We were told early learning and childcare were going to be reformed by the Abbott government.
We were told childcare would become more affordable and accessible and parents that needed nannies could get them.
Yet after a lightweight Productivity Commission into early learning, great expectations of cheaper childcare and in-home nannies, and then broken promises from two different prime ministers, we are back where we started.
We are back at square one. Where getting your kids looked after to go to work is going to remain how it has always been – very expensive.
The promise from the federal government to offer subsidised nannies to families in need was, in my view, always too good to be true.
And sadly, when something sounds too good to be true in politics, it usually is.
The reality is that the economic cost of regulating the nanny industry, and then providing qualified educators with all the relevant security, first aid and blue card checks to work in individual homes across the country is astronomical. It is far beyond the dark state of the current federal budget and far from the most effective use of tax payer dollars.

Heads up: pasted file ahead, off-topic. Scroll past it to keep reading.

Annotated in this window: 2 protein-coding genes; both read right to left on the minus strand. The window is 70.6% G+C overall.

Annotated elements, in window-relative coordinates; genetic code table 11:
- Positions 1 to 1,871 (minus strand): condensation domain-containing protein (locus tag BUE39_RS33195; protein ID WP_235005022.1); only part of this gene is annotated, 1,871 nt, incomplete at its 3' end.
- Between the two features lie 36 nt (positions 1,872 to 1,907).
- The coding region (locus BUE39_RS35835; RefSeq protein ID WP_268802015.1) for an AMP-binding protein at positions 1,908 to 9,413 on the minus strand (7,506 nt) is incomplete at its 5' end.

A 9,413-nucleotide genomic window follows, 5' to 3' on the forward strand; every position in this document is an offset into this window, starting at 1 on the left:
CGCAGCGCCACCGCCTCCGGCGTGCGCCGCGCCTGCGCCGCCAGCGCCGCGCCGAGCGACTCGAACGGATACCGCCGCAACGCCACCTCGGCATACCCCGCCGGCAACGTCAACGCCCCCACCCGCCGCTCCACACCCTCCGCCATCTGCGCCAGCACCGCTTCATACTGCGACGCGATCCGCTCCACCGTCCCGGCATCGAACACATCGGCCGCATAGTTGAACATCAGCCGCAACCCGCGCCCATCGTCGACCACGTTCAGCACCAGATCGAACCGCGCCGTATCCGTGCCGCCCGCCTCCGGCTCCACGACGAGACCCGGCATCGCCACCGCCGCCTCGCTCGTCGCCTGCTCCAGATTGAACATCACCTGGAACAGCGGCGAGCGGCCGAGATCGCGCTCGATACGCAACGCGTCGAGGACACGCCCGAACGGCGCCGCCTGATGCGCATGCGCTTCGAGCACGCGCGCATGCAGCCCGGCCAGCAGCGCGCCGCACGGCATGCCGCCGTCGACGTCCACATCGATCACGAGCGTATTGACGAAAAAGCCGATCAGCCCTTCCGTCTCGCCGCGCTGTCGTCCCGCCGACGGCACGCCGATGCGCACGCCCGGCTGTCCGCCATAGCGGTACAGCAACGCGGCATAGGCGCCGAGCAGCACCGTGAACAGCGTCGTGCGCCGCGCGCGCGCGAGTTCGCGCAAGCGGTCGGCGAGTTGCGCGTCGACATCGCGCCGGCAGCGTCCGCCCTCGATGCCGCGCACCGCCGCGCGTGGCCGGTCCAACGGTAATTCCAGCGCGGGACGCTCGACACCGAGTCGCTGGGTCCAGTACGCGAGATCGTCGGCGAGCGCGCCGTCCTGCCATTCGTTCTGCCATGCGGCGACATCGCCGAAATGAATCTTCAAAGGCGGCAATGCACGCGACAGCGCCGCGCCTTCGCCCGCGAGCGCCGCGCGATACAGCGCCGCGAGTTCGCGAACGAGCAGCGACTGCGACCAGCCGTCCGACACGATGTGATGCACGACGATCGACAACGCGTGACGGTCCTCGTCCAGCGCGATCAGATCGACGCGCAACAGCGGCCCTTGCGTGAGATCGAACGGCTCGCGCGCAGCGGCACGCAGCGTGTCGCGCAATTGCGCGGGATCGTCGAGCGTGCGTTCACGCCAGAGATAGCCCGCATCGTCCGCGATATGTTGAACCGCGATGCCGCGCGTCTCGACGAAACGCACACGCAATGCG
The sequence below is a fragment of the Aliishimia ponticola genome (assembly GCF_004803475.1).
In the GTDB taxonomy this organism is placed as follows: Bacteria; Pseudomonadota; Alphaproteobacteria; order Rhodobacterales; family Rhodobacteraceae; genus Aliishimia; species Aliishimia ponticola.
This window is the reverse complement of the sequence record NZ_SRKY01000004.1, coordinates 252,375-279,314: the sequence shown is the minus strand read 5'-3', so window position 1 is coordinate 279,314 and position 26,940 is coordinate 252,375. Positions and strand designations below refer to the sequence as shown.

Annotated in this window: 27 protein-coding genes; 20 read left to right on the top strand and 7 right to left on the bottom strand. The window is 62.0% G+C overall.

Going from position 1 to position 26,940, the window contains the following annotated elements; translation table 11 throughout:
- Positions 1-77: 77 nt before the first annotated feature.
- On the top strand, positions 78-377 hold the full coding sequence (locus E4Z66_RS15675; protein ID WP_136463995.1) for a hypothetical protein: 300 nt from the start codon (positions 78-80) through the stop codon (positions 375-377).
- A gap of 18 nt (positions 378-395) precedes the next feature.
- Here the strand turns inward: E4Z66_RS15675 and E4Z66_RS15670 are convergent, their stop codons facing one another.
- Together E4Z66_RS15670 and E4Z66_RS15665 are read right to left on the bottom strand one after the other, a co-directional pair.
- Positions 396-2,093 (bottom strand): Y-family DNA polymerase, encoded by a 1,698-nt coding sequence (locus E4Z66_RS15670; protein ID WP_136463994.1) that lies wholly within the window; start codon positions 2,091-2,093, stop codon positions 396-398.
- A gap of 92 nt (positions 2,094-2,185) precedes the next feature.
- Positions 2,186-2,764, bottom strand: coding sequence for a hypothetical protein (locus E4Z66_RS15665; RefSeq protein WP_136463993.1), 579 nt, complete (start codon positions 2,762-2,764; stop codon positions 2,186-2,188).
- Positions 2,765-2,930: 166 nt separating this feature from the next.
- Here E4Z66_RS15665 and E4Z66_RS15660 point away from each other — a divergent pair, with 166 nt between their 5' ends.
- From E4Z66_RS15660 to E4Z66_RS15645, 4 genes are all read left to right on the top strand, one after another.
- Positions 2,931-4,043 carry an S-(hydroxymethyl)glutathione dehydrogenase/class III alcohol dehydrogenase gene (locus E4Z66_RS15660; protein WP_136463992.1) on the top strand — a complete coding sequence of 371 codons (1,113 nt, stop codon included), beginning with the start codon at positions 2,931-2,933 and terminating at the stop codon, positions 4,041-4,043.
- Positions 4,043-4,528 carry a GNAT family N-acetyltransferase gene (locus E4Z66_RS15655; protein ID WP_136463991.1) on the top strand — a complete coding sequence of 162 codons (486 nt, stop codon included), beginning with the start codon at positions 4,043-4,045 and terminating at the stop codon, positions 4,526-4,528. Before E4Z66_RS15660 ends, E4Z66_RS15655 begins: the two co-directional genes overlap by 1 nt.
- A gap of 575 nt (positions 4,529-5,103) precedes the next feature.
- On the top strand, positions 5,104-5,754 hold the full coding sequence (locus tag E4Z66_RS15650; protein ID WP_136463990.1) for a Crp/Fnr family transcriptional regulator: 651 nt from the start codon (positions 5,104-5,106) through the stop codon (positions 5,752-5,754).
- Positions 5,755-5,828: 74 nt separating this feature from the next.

Now, unsurprisingly, it has emerged the federal government’s $246 million “nanny program” is in dire straits, with some parents who signed up for the program shocked by the cost of more than $30 for each hour of childcare.
Yes, $30 an hour is the cost AFTER taking into account the government subsidy.
This means in one working week it could cost up to $1200 for care for one child.
The Canberra Times has reported parents are leaving the program and private nanny providers are on the verge of leaving as they cannot convince enough parents to take part.
It is hardly surprising; $30 an hour is simply too much for most people.
Basically, you have to be royalty to be able to pay that kind of money.
Prince George with his nanny, Maria Teresa Turrion Borrallo Image: Chris Jackson / Getty Images
Up to 10,000 children were supposed to benefit from the program, which was due to begin operating this month, but in December a cap of 3000 families was imposed as the Turnbull government sought to rein in spending on some of its policy initiatives.
To be fair, Prime Minister Turnbull was hand-balled a very sour lemon from Tony Abbott on this issue. It was not PM Turnbull that promised cheaper in-home help for families – it was Tony Abbott. Now it is his problem to sort out – and try and pay for.
The scheme was intended to help families that do shift work, like firefighters and nurses, who cannot utilise childcare centres due to the hours they work.